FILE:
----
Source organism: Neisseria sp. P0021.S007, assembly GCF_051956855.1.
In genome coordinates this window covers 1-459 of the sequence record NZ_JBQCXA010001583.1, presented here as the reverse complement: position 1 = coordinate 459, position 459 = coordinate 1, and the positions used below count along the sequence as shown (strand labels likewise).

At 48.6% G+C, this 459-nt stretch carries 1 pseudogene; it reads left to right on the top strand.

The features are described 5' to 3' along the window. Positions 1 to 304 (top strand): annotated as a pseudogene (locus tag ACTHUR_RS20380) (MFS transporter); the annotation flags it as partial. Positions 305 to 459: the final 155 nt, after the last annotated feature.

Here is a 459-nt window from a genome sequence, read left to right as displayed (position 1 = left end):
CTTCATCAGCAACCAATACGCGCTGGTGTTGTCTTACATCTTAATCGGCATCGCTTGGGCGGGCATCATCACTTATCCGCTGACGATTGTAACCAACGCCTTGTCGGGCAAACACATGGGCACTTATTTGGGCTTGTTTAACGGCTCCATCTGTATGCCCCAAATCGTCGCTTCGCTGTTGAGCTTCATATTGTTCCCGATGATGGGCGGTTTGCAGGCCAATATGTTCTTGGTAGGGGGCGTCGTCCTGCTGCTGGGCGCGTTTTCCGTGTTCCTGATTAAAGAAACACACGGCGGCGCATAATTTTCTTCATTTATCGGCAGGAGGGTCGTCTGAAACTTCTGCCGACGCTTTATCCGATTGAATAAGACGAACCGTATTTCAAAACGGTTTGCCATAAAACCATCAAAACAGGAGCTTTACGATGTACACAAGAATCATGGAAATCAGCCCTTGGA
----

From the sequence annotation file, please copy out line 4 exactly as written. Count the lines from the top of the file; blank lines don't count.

The features are described 5' to 3' along the window. Positions 1 to 304 (top strand): annotated as a pseudogene (locus tag ACTHUR_RS20380) (MFS transporter); the annotation flags it as partial. Positions 305 to 459: the final 155 nt, after the last annotated feature.